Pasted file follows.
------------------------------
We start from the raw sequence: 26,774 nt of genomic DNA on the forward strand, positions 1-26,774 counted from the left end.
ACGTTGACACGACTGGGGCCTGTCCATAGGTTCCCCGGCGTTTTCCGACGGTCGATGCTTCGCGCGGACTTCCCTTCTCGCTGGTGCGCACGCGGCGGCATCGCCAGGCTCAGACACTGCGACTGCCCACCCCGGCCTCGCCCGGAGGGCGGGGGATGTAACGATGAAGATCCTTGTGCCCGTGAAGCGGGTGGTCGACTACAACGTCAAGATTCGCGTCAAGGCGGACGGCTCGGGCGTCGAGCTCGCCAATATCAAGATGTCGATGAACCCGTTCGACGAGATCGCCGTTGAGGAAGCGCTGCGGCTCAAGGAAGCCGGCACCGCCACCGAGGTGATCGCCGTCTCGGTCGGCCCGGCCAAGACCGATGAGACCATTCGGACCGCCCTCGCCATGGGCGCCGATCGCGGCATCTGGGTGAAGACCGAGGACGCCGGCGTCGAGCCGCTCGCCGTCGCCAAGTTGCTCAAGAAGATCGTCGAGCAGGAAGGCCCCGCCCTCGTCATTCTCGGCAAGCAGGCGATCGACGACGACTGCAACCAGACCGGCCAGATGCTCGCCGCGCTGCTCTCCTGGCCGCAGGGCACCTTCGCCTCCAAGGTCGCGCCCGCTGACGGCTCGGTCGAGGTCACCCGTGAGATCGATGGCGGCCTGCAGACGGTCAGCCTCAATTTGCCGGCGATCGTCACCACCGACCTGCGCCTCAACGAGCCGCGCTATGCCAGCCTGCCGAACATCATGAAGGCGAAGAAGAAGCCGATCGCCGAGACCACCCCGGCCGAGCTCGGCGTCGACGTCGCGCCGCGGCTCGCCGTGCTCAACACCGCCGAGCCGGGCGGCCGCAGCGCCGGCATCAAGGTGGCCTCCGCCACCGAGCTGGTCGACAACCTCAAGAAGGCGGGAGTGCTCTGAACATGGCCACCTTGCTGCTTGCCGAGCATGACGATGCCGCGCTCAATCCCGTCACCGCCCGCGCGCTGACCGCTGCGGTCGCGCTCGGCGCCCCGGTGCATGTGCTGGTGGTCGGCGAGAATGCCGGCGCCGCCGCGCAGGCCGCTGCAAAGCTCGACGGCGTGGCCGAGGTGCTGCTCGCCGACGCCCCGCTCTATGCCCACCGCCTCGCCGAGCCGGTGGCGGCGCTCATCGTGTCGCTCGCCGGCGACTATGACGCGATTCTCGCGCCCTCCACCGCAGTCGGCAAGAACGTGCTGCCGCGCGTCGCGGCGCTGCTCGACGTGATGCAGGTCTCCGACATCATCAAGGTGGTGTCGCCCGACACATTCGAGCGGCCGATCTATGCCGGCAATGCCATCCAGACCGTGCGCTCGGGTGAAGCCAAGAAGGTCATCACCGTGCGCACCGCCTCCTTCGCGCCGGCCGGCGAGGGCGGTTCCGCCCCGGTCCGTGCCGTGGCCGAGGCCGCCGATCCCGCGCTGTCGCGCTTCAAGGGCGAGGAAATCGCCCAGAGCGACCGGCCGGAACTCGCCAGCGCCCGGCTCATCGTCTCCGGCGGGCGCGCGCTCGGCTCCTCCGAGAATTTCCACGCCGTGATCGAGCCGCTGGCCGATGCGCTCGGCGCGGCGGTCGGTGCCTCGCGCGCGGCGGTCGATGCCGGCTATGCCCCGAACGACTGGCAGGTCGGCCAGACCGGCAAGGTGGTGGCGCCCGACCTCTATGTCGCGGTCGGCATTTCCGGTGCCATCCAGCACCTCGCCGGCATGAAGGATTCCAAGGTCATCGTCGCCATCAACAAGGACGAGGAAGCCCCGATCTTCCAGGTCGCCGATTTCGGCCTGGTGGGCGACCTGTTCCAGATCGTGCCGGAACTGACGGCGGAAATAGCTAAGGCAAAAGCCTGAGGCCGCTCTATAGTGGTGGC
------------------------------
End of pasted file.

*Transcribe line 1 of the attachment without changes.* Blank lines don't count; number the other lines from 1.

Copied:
We start from the raw sequence: 26,774 nt of genomic DNA on the forward strand, positions 1-26,774 counted from the left end.